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The toughest act in show business is how to maintain your core central living self while submitting yourself to not only the (sometimes) alien persona of a fictional character but to the relentless forensics that is modern showbiz promotional flogging.
Amy has cannily managed this better than most, partly because of her unflagging, good-natured work ethic, but mostly because of a level-headed, uninflated sense of herself, her priorities and what is real and what is bullshit. She has a geiger counter of a bullshit meter, and for such a polite person is not afraid to hold it up to the bloated face of this business and let us all hear the ticking as loud as she does. She won’t perform what is not real, and she won’t say what is not true.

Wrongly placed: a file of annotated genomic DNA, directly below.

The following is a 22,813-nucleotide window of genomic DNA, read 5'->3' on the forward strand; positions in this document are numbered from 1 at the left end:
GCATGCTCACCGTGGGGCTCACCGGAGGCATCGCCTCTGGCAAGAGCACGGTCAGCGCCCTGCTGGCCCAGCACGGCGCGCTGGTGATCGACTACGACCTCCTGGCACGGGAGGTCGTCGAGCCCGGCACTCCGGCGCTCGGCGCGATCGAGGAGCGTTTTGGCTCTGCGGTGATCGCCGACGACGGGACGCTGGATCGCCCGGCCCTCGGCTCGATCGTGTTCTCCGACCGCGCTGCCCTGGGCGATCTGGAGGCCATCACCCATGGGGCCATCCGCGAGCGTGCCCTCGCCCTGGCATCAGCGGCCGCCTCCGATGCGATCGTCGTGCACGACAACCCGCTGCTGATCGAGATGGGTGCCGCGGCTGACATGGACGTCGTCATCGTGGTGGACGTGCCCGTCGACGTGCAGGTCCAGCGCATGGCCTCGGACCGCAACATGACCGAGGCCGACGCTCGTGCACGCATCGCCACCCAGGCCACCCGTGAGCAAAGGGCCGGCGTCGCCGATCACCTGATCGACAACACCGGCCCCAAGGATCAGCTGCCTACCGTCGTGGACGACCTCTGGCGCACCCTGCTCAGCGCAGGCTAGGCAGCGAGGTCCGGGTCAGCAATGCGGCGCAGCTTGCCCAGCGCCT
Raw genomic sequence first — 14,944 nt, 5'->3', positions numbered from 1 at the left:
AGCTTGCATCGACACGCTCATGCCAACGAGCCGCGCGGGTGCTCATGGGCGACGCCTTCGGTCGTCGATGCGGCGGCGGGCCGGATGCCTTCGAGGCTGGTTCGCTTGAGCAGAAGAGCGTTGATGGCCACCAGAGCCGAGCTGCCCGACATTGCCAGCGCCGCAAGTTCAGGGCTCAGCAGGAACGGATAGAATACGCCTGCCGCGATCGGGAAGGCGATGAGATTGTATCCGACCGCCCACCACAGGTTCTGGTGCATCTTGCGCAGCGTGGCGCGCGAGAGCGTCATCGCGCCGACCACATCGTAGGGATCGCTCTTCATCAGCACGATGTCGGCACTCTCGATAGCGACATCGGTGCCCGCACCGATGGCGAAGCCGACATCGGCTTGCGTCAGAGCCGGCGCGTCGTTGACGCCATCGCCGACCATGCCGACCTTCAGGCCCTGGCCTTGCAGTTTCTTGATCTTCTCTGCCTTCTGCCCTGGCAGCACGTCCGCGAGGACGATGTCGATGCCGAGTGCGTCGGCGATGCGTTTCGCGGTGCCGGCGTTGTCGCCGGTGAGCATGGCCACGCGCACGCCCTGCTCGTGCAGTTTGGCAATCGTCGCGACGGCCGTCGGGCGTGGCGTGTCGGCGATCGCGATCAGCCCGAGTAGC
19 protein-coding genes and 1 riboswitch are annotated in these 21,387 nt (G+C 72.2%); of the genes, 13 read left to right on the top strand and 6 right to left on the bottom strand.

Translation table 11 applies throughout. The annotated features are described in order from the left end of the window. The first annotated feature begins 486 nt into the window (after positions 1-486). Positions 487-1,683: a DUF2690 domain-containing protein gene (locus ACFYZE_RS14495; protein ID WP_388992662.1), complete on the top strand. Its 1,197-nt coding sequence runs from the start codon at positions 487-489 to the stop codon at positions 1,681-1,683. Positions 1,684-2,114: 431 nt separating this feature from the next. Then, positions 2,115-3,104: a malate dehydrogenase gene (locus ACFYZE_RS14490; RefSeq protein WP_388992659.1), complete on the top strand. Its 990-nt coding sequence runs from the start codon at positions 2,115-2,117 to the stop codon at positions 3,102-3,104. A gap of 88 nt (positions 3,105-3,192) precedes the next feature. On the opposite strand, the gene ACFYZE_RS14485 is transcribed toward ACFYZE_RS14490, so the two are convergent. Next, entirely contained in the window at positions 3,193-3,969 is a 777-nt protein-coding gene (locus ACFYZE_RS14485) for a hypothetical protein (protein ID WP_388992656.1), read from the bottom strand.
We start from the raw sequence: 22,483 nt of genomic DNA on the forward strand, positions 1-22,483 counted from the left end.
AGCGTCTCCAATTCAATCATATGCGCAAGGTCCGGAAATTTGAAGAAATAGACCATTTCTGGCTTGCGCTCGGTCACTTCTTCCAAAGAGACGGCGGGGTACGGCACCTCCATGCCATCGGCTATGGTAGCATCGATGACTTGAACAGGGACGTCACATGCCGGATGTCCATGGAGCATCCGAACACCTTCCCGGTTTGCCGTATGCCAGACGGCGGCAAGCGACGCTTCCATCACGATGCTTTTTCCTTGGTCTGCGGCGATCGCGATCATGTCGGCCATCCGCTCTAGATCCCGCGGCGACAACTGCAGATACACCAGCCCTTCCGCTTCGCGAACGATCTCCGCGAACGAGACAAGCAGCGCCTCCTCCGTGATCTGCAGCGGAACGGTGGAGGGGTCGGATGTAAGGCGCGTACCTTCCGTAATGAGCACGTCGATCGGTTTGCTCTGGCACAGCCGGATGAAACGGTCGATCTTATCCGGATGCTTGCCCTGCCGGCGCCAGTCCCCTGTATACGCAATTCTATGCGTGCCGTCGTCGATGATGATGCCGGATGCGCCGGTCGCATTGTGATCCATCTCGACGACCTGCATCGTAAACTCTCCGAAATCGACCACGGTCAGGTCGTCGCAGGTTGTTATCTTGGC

I have seen her hold back so as not to hurt feelings, and I have seen her curtail her tongue when it could (should?) give a lashing, but she makes her point as much with what she doesn’t as what she does say.
She is a sturdy girl, and a woman of many imaginative gifts: The combo should take her to as long, long, long a career as she can stand to give us.
This story first appeared in the Nov. 8 issue of The Hollywood Reporter magazine. To receive the magazine, click here to subscribe.
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West Side Story